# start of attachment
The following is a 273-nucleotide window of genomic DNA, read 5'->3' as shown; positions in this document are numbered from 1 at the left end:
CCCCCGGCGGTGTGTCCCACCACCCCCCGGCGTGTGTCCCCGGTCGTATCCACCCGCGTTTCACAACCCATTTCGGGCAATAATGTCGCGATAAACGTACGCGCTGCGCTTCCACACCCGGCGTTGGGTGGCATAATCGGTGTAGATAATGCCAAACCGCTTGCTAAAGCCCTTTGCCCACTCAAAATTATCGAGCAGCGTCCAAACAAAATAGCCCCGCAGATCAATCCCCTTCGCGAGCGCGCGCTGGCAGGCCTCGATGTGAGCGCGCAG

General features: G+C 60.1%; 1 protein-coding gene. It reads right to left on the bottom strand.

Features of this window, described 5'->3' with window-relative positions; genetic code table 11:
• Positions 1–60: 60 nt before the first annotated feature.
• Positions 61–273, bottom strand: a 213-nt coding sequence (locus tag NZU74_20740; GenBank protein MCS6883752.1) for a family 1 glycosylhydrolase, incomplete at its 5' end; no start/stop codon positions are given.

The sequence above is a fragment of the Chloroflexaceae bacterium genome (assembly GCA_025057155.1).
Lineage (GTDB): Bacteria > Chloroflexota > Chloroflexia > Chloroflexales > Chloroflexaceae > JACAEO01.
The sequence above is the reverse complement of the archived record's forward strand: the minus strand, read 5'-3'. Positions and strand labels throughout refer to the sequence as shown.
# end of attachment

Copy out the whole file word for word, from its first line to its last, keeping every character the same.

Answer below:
The following is a 273-nucleotide window of genomic DNA, read 5'->3' as shown; positions in this document are numbered from 1 at the left end:
CCCCCGGCGGTGTGTCCCACCACCCCCCGGCGTGTGTCCCCGGTCGTATCCACCCGCGTTTCACAACCCATTTCGGGCAATAATGTCGCGATAAACGTACGCGCTGCGCTTCCACACCCGGCGTTGGGTGGCATAATCGGTGTAGATAATGCCAAACCGCTTGCTAAAGCCCTTTGCCCACTCAAAATTATCGAGCAGCGTCCAAACAAAATAGCCCCGCAGATCAATCCCCTTCGCGAGCGCGCGCTGGCAGGCCTCGATGTGAGCGCGCAG

General features: G+C 60.1%; 1 protein-coding gene. It reads right to left on the bottom strand.

Features of this window, described 5'->3' with window-relative positions; genetic code table 11:
• Positions 1–60: 60 nt before the first annotated feature.
• Positions 61–273, bottom strand: a 213-nt coding sequence (locus tag NZU74_20740; GenBank protein MCS6883752.1) for a family 1 glycosylhydrolase, incomplete at its 5' end; no start/stop codon positions are given.

The sequence above is a fragment of the Chloroflexaceae bacterium genome (assembly GCA_025057155.1).
Lineage (GTDB): Bacteria > Chloroflexota > Chloroflexia > Chloroflexales > Chloroflexaceae > JACAEO01.
The sequence above is the reverse complement of the archived record's forward strand: the minus strand, read 5'-3'. Positions and strand labels throughout refer to the sequence as shown.